In San Francisco, Cafe X closed three of its coffee shops in the financial district. The startup's founder, Henry Hu, said the downtown cafes helped develop the newest machine being used at shops at San Francisco International Airport and Mineta San Jose International Airport, the San Francisco Chronicle reported.

When Cafe X launched in 2017, its robotic baristas joined robots that made smoothies and hamburgers or mixed and dispensed salads and quinoa bowls.

Cafe X will continue to have competition in the automated coffee market. Briggo Coffee Haus has a robotic barista that can make 100 drinks per hour at San Francisco airport's Terminal 3, the Chronicle reported.

Robotics have boomed in warehouses to speed up productivity and bring down costs and increasingly have moved into industries like food service.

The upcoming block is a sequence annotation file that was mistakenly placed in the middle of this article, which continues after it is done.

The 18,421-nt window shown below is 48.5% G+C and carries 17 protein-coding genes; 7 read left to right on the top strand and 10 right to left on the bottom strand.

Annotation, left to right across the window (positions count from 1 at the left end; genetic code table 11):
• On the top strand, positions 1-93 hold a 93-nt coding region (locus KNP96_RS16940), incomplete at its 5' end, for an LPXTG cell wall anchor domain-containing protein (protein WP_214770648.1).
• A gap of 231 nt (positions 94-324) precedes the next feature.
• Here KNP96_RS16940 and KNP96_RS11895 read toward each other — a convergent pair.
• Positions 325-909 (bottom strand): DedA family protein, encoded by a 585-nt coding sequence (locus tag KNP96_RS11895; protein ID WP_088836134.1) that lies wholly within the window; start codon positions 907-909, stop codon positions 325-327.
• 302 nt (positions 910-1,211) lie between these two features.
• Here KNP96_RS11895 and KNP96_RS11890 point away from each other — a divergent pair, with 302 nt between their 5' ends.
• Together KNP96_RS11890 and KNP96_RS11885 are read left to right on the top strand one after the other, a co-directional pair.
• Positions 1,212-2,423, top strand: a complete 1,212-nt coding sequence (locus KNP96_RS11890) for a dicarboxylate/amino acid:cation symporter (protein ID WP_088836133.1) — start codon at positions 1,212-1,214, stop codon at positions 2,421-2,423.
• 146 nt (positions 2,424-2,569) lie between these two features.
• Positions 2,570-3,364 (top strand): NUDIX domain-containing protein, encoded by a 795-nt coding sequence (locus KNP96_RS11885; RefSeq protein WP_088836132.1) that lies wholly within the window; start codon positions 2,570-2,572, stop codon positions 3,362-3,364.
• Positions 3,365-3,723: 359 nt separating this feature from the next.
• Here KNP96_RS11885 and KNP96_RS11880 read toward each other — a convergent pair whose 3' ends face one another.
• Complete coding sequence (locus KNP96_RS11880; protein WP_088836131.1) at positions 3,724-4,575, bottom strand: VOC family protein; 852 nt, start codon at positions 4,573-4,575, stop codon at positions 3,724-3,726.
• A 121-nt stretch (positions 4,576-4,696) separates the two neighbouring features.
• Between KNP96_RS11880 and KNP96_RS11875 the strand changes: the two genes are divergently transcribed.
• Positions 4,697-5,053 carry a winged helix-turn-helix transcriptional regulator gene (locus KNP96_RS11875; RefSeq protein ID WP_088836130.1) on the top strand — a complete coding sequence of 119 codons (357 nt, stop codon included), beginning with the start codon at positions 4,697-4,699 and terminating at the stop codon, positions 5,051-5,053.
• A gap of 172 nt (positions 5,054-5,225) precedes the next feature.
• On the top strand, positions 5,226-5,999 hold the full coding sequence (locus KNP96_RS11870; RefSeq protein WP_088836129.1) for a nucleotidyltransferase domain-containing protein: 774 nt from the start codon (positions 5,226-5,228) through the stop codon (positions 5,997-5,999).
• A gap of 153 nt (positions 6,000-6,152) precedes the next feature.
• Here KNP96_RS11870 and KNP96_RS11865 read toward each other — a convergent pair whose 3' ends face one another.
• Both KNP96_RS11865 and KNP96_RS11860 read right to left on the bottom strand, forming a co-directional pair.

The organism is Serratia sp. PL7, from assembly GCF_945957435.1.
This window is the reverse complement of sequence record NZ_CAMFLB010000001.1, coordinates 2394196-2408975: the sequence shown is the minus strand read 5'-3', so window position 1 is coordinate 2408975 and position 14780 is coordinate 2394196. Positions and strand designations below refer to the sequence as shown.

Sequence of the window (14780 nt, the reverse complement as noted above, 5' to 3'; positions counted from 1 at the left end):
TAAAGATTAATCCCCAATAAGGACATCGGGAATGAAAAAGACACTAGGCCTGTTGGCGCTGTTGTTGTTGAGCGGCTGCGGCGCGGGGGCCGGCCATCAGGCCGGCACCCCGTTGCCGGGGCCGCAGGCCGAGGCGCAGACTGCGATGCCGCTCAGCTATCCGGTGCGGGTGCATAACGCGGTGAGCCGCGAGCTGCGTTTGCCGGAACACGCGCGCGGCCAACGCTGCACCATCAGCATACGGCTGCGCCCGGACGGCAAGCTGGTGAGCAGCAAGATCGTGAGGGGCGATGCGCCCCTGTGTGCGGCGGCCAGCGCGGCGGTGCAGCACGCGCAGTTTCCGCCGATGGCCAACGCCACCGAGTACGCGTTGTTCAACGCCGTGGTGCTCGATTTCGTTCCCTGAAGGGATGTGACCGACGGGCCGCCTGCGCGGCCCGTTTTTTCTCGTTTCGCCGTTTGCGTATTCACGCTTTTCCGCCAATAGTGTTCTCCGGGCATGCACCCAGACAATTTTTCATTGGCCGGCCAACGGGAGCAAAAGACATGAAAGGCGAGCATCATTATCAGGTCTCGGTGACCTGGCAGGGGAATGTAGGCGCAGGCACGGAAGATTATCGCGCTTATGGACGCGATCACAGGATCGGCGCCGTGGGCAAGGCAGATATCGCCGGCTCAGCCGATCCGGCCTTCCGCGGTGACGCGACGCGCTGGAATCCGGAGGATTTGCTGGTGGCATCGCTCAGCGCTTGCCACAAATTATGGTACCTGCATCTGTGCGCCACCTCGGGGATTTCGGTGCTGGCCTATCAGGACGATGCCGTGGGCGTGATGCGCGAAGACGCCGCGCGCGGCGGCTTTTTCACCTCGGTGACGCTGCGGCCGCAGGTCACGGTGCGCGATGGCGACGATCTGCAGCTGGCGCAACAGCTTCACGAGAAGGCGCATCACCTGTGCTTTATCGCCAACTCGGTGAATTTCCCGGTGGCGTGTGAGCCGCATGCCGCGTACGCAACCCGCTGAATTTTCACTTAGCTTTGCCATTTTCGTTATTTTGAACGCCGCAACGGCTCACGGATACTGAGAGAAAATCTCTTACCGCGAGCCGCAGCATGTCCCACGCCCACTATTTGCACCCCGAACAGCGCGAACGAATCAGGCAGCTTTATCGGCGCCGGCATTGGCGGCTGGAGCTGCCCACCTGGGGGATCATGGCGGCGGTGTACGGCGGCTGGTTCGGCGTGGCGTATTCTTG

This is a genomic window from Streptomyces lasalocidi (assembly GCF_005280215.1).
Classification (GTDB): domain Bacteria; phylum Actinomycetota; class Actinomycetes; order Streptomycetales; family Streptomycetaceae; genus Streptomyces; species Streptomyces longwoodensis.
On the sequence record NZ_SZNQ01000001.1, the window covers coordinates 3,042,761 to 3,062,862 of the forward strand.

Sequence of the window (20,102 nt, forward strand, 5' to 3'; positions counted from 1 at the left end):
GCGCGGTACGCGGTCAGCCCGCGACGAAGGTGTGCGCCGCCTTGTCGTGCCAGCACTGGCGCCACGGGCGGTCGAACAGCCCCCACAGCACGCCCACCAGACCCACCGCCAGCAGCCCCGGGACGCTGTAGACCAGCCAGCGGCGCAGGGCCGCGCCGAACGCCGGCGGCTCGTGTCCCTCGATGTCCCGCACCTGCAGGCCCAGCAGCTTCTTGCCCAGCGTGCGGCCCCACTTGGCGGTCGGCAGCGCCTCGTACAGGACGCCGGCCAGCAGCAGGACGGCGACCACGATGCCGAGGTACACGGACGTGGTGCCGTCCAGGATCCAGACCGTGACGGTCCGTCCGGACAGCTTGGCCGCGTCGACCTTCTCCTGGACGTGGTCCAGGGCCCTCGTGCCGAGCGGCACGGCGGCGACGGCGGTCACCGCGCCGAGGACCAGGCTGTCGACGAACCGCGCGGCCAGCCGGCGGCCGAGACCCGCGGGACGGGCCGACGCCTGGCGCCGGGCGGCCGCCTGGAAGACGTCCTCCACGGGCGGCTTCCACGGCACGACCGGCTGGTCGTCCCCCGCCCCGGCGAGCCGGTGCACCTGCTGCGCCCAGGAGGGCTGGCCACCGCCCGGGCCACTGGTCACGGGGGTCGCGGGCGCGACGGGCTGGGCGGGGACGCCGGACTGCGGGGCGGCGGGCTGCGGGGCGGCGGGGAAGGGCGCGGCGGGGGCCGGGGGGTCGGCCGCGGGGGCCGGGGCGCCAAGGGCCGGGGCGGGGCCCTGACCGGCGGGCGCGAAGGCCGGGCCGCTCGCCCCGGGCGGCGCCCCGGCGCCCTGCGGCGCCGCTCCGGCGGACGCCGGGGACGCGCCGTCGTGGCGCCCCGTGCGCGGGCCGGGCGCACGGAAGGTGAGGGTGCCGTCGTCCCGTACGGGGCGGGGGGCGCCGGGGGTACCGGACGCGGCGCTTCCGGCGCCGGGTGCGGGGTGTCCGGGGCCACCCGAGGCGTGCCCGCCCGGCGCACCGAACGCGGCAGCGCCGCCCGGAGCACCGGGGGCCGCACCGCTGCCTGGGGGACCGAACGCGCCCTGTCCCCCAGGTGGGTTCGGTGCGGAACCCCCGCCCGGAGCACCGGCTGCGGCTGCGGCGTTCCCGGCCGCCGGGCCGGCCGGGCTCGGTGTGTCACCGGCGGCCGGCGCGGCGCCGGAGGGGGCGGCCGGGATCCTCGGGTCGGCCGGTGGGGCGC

In the Bay Area, the popularity of robots stems in part from the region's infatuation with technology, food and automation.


KANSAS CITY, Mo. -- A White Claw claw? It's the newest game at this Kansas City bar!

White Claw, a hard seltzer that boasts 100 calories and fun flavors like natural lime and raspberry, has soared in popularity in recent years. Now, you can try to win a prize by clawing a White Claw can at Gambal's Social Club in Westport.

To play, you just deposit a dollar and you'll get your chance to grab a can of White Claw. Winners exchange the can for a prize at the bar. So far, the reaction has been very positive.

"Everybody loves it. It's so awesome," Gambal's General Manager K.J. Shultz said.

Shultz said the idea was proposed by an employee.

"Actually, one of my employees came to me and asked what I thought about the idea, so I sat and thought about and told them I thought it was a really good idea. Then, I got with my beer vendor, and they thought it was a pretty good idea, so here we are," he said.